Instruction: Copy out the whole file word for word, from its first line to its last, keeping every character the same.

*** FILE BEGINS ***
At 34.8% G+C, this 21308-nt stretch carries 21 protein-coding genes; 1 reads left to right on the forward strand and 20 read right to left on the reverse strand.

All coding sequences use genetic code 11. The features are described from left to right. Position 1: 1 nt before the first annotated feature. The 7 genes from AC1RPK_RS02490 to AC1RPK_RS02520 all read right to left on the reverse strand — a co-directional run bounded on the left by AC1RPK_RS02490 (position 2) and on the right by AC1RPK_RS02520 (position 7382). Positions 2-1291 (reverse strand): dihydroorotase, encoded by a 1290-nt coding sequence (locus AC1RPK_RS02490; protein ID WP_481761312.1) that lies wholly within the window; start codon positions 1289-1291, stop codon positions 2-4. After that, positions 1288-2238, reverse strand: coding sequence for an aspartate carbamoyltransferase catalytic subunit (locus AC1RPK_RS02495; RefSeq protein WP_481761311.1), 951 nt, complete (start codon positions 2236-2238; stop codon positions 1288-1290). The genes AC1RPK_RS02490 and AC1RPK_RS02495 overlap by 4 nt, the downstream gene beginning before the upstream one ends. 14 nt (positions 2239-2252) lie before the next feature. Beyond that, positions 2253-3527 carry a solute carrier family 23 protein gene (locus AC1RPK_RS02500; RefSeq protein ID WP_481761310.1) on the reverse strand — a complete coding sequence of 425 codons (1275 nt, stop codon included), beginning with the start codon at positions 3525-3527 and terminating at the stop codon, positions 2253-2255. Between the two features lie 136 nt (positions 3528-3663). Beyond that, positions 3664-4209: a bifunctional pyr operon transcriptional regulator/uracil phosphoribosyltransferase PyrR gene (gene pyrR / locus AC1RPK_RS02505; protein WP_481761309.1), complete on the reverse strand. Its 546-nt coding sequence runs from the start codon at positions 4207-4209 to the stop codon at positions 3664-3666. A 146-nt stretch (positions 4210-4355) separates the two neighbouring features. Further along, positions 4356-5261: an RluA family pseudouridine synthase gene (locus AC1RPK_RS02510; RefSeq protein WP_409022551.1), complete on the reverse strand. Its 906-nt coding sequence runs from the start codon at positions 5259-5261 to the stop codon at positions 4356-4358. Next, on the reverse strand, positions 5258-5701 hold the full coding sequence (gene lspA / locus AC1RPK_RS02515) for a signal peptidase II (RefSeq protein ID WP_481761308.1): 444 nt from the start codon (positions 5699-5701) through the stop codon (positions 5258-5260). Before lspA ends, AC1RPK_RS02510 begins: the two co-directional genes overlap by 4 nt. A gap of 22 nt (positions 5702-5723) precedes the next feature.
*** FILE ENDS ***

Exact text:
At 34.8% G+C, this 21308-nt stretch carries 21 protein-coding genes; 1 reads left to right on the forward strand and 20 read right to left on the reverse strand.

All coding sequences use genetic code 11. The features are described from left to right. Position 1: 1 nt before the first annotated feature. The 7 genes from AC1RPK_RS02490 to AC1RPK_RS02520 all read right to left on the reverse strand — a co-directional run bounded on the left by AC1RPK_RS02490 (position 2) and on the right by AC1RPK_RS02520 (position 7382). Positions 2-1291 (reverse strand): dihydroorotase, encoded by a 1290-nt coding sequence (locus AC1RPK_RS02490; protein ID WP_481761312.1) that lies wholly within the window; start codon positions 1289-1291, stop codon positions 2-4. After that, positions 1288-2238, reverse strand: coding sequence for an aspartate carbamoyltransferase catalytic subunit (locus AC1RPK_RS02495; RefSeq protein WP_481761311.1), 951 nt, complete (start codon positions 2236-2238; stop codon positions 1288-1290). The genes AC1RPK_RS02490 and AC1RPK_RS02495 overlap by 4 nt, the downstream gene beginning before the upstream one ends. 14 nt (positions 2239-2252) lie before the next feature. Beyond that, positions 2253-3527 carry a solute carrier family 23 protein gene (locus AC1RPK_RS02500; RefSeq protein ID WP_481761310.1) on the reverse strand — a complete coding sequence of 425 codons (1275 nt, stop codon included), beginning with the start codon at positions 3525-3527 and terminating at the stop codon, positions 2253-2255. Between the two features lie 136 nt (positions 3528-3663). Beyond that, positions 3664-4209: a bifunctional pyr operon transcriptional regulator/uracil phosphoribosyltransferase PyrR gene (gene pyrR / locus AC1RPK_RS02505; protein WP_481761309.1), complete on the reverse strand. Its 546-nt coding sequence runs from the start codon at positions 4207-4209 to the stop codon at positions 3664-3666. A 146-nt stretch (positions 4210-4355) separates the two neighbouring features. Further along, positions 4356-5261: an RluA family pseudouridine synthase gene (locus AC1RPK_RS02510; RefSeq protein WP_409022551.1), complete on the reverse strand. Its 906-nt coding sequence runs from the start codon at positions 5259-5261 to the stop codon at positions 4356-4358. Next, on the reverse strand, positions 5258-5701 hold the full coding sequence (gene lspA / locus AC1RPK_RS02515) for a signal peptidase II (RefSeq protein ID WP_481761308.1): 444 nt from the start codon (positions 5699-5701) through the stop codon (positions 5258-5260). Before lspA ends, AC1RPK_RS02510 begins: the two co-directional genes overlap by 4 nt. A gap of 22 nt (positions 5702-5723) precedes the next feature.